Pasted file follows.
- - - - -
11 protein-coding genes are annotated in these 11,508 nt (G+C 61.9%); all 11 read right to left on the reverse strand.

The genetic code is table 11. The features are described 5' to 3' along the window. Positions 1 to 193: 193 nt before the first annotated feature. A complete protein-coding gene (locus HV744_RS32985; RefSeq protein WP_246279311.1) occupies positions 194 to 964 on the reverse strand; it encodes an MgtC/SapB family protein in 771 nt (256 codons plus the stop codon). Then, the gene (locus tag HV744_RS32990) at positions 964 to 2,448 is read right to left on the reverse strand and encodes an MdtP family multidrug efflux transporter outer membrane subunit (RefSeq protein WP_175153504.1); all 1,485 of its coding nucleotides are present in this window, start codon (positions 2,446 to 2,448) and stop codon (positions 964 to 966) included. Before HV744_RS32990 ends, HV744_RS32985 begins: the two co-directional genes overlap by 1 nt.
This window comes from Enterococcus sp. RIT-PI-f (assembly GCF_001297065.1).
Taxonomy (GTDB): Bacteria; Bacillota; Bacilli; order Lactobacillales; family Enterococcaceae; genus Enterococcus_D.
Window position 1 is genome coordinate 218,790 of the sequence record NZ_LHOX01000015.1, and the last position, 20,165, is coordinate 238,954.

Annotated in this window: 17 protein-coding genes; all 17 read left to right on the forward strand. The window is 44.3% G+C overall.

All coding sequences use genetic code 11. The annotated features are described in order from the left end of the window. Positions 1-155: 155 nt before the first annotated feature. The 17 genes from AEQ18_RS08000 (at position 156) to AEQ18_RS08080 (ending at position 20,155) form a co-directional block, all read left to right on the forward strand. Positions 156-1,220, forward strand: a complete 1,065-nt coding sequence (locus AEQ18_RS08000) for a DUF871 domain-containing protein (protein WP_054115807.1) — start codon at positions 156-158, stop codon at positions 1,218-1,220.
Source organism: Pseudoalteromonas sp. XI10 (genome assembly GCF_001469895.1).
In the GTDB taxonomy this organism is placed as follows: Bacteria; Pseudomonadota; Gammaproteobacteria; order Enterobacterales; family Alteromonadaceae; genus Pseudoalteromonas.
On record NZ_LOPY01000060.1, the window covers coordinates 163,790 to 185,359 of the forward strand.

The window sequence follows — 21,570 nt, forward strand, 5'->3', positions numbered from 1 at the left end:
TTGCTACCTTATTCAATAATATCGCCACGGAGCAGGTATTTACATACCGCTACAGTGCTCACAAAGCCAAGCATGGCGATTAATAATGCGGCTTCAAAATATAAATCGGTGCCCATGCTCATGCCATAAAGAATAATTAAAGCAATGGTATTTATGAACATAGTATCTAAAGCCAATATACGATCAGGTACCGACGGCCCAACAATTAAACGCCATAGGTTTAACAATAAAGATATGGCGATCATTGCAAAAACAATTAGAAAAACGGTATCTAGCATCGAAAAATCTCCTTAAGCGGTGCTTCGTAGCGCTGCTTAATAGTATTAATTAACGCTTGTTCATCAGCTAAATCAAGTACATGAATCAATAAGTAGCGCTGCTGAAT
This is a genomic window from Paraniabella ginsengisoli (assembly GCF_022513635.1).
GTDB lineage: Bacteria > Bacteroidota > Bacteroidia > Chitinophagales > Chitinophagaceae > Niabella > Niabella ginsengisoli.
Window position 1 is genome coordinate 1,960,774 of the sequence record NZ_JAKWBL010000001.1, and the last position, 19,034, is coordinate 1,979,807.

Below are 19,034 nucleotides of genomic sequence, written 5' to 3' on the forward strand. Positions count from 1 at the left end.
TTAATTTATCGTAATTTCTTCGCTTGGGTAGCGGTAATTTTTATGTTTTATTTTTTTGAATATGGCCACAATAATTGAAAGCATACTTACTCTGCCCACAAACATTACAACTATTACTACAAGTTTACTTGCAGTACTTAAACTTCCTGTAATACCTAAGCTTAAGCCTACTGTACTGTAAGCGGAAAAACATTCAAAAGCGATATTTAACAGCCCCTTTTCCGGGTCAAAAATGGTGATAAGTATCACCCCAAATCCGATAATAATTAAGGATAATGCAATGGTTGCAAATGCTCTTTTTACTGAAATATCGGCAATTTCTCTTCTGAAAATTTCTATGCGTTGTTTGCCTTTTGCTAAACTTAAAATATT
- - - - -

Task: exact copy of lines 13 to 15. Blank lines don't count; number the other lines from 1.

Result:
This is a genomic window from Paraniabella ginsengisoli (assembly GCF_022513635.1).
GTDB lineage: Bacteria > Bacteroidota > Bacteroidia > Chitinophagales > Chitinophagaceae > Niabella > Niabella ginsengisoli.
Window position 1 is genome coordinate 1,960,774 of the sequence record NZ_JAKWBL010000001.1, and the last position, 19,034, is coordinate 1,979,807.